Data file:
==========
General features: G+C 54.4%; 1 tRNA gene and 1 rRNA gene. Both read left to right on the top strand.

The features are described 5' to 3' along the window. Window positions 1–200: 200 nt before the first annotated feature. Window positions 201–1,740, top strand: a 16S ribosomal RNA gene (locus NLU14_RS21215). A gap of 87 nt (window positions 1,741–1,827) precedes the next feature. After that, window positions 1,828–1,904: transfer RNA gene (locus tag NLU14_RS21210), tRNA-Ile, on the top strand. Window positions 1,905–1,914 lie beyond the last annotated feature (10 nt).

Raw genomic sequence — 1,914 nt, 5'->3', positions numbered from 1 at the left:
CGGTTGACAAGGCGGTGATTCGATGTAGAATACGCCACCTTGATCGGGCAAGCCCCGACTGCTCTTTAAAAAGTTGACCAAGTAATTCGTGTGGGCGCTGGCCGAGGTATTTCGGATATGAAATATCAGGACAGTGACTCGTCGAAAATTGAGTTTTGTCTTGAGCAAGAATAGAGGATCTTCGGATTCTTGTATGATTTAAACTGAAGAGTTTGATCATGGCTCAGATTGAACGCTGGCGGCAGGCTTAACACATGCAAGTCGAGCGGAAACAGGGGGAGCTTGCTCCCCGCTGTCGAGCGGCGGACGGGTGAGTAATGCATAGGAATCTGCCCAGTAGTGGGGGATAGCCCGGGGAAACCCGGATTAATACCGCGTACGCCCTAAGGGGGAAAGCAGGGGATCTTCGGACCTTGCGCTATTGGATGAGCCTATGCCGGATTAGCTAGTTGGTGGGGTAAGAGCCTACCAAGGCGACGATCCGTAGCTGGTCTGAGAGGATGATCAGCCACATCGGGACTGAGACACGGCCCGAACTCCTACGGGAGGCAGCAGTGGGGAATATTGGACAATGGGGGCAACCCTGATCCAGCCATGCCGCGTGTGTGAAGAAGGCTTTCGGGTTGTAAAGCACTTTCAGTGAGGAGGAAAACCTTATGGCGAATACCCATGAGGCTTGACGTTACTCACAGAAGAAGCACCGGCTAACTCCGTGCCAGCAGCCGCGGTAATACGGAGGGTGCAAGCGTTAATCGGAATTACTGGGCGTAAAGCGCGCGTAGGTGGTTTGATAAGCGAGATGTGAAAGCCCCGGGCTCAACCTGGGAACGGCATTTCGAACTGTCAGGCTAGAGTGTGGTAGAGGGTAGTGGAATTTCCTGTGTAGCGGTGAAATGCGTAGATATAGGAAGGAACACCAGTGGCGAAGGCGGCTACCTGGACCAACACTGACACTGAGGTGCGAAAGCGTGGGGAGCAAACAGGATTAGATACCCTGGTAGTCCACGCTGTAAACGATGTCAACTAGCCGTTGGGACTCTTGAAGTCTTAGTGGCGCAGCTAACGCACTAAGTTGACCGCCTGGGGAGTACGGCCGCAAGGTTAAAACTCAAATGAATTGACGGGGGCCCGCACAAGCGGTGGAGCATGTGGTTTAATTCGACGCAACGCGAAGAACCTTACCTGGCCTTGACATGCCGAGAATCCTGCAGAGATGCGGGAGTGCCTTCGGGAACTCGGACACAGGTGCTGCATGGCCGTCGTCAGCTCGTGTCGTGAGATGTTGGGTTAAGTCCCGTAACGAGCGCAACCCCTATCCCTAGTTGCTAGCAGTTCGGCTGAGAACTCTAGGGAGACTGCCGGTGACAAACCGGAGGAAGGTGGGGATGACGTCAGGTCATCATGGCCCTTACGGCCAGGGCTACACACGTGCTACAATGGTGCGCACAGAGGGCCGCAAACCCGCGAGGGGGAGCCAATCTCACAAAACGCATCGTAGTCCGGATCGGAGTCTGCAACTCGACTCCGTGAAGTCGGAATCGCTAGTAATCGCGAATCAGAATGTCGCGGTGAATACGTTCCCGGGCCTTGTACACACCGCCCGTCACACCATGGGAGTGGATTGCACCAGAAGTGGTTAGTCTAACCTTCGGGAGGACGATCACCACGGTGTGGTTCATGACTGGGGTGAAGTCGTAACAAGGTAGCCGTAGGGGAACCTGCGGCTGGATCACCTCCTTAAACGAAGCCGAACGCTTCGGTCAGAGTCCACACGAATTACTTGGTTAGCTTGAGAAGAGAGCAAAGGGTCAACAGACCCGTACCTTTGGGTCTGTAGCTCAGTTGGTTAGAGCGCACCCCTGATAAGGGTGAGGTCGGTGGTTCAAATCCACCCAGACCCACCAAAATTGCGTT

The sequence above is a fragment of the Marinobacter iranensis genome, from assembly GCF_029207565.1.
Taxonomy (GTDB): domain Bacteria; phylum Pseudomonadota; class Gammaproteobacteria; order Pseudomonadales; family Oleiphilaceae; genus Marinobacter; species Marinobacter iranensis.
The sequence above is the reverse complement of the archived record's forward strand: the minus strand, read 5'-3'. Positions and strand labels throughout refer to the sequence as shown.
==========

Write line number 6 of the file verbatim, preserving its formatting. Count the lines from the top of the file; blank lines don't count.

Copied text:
Taxonomy (GTDB): domain Bacteria; phylum Pseudomonadota; class Gammaproteobacteria; order Pseudomonadales; family Oleiphilaceae; genus Marinobacter; species Marinobacter iranensis.